Tie-dye book won’t tie you up in knots

07/08/2013 12:00 AM

07/07/2013 9:15 AM

When you think of tie-dye, two things likely come to mind. One would be an elementary school track and field day, where one-size-fits-all shirts are dumped into a giant vat, producing tie-dye that is neither pretty nor creative. The other is your grandmother’s tie-dye. You know, from the ’60s. It’s probably best if we just don’t discuss it.

Whether you lack a rudimentary knowledge of tie-dying or you’re an old pro who is looking to tackle a challenging new project, “Tie-Dye: Dye It, Wear It, Share It” by Shabd Simon-Alexander has something for everyone.

The book is divided into five main sections that explain what tie-dye is and its history, the materials you need for a tie-dye project, the types of design decisions you will have to make and how you actually tie-dye. The rest of the book is devoted to tie-dye projects for you to try.

This ease-in to the projects makes the book accessible to everyone, and throughout are sidebars, diagrams and tips. Simon-Alexander makes her vast knowledge of tie-dye apparent as she dissects every aspect of the process from materials to fabrics to techniques to the dyes themselves.

The 22 projects are tiered, with different levels assigned to reflect how difficult each is. The projects use easy-to-follow numbered steps, and Simon-Alexander lists the tools and materials necessary with each entry. If you should get lost at any point, there are helpful sections in the back of the book, including a problem-solving section, measurements and a glossary.

While it’s awesome that Simon-Alexander lists the level, tie and dye methods and the curing time clearly, it’s rather odd that when new techniques are introduced, they aren’t explained until after the project entry. While this is a small point that shouldn’t really inhibit your ability to do the project, it still would have been nice to see the techniques explained before rather than after.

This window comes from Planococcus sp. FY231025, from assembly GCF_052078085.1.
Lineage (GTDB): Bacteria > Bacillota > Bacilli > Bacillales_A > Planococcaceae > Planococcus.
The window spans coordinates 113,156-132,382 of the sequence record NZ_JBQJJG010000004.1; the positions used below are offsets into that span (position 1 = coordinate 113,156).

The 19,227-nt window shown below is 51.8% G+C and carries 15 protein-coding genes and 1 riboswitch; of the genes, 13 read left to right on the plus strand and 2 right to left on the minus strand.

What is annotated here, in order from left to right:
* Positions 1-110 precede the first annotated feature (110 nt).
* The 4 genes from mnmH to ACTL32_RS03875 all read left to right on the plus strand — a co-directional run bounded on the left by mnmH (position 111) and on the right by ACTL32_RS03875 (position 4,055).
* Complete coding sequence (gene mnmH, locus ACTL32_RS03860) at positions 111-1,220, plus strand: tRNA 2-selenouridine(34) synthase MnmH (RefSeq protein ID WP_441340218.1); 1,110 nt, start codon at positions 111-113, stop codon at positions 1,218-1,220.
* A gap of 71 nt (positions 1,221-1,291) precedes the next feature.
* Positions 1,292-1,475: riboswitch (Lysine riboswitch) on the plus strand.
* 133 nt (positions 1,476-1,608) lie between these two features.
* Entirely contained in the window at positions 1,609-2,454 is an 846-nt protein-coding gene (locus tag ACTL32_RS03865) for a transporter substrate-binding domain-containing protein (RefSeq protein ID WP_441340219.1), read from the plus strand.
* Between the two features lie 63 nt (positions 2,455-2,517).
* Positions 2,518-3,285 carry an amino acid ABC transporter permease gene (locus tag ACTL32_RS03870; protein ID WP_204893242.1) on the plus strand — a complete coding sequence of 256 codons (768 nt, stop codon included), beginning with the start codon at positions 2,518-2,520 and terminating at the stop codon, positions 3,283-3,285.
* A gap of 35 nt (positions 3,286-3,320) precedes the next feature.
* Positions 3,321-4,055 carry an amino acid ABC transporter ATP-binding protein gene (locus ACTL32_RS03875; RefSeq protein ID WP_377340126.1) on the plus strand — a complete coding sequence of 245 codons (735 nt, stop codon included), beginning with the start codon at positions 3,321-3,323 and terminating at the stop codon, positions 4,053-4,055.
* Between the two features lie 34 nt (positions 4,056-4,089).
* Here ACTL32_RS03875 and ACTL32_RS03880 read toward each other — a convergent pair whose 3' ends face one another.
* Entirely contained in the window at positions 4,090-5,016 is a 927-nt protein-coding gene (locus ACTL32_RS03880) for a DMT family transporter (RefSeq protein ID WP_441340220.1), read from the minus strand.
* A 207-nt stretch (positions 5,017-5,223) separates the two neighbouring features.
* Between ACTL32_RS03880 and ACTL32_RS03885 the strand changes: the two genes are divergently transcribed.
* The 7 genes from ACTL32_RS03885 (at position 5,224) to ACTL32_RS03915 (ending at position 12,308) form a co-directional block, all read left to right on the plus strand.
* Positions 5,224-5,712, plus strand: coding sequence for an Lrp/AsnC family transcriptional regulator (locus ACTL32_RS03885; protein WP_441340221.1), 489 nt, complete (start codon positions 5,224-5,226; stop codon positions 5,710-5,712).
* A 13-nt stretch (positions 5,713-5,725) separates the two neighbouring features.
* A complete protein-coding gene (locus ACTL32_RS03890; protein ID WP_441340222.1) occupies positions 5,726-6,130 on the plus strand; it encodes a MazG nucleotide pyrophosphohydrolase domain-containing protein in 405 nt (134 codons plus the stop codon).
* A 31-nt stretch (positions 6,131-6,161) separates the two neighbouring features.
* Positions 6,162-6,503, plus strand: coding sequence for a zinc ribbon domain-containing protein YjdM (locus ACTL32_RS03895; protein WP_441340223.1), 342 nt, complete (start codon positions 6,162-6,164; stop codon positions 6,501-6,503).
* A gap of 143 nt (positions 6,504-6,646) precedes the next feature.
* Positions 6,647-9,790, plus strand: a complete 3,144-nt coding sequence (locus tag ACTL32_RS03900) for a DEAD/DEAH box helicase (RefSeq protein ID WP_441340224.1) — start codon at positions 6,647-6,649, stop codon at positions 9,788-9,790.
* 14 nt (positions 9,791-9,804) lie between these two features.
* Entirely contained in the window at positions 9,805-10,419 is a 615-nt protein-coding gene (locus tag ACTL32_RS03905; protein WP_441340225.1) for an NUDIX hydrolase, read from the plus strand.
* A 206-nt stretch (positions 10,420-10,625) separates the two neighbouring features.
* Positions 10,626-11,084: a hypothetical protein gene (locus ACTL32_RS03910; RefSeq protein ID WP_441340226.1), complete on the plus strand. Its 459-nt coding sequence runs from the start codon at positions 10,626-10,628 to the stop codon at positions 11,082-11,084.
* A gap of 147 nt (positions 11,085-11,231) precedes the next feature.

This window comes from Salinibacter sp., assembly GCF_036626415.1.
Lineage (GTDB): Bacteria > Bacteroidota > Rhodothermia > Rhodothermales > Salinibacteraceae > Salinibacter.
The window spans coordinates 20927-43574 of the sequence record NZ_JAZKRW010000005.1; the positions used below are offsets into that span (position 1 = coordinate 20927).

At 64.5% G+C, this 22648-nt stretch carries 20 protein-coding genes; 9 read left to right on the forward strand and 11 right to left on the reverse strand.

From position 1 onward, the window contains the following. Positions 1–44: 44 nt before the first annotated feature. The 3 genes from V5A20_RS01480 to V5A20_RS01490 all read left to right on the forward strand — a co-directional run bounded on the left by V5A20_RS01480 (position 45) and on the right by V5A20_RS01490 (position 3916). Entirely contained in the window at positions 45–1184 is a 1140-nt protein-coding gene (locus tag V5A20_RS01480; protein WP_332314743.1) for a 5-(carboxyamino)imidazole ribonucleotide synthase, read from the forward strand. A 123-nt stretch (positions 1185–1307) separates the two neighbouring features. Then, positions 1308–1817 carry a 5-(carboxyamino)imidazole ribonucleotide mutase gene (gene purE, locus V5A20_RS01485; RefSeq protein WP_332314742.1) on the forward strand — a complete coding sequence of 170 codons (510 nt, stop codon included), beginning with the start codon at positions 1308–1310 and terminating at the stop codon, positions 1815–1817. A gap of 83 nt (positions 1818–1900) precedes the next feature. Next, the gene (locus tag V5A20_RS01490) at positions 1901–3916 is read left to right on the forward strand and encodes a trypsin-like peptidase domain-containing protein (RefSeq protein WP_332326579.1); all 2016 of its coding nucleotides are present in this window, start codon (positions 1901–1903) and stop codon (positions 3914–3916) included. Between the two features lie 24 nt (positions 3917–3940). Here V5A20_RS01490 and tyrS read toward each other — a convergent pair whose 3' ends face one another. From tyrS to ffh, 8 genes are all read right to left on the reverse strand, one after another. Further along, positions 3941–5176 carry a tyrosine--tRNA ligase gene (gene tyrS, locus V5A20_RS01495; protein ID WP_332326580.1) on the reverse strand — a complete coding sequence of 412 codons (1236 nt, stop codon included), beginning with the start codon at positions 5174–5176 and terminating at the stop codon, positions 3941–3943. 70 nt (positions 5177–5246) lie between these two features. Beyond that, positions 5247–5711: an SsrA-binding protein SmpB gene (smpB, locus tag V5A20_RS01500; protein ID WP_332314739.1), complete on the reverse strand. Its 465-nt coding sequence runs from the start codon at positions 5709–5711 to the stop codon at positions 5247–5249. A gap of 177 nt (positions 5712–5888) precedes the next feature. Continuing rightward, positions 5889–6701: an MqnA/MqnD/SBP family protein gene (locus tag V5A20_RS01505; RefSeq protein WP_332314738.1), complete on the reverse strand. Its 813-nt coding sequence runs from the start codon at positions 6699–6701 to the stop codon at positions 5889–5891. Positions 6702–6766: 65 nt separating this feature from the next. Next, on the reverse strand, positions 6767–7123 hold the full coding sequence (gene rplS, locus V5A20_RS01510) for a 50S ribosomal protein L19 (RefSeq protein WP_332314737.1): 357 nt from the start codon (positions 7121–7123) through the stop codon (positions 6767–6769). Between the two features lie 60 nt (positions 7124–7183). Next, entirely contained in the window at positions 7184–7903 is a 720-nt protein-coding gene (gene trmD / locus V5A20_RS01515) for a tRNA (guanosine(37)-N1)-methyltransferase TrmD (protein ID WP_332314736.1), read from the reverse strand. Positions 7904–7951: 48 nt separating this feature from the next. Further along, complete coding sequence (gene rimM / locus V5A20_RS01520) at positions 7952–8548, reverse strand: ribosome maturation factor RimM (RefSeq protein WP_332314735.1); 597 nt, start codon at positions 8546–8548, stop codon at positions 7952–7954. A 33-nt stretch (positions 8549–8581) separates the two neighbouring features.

Otherwise, the book is easy to follow and an easy read, chock full of very well-done and colorful photos. Dani Griffiths is the only model to be found in the book, creating a nice familiarity when she appears every few pages.

If you are looking for a definitive tie-dying book, this fits the criteria nicely. You can learn the basics, but you can also learn how to make tie-dye skirts, dresses, socks and more. You can even learn how to tie-dye nonclothing items such as pillows. Simon-Alexander’s passion and knowledge for tie-dying is evident, and it creates an informative book that is accessible to all.

“Tie-Dye: Dye It, Wear It, Share It” (Potter Craft, $22.99) by Shabd Simon-Alexander is available wherever books are sold. For more information on Shabd Simon-Alexander, visit www.shabdismyname.com.

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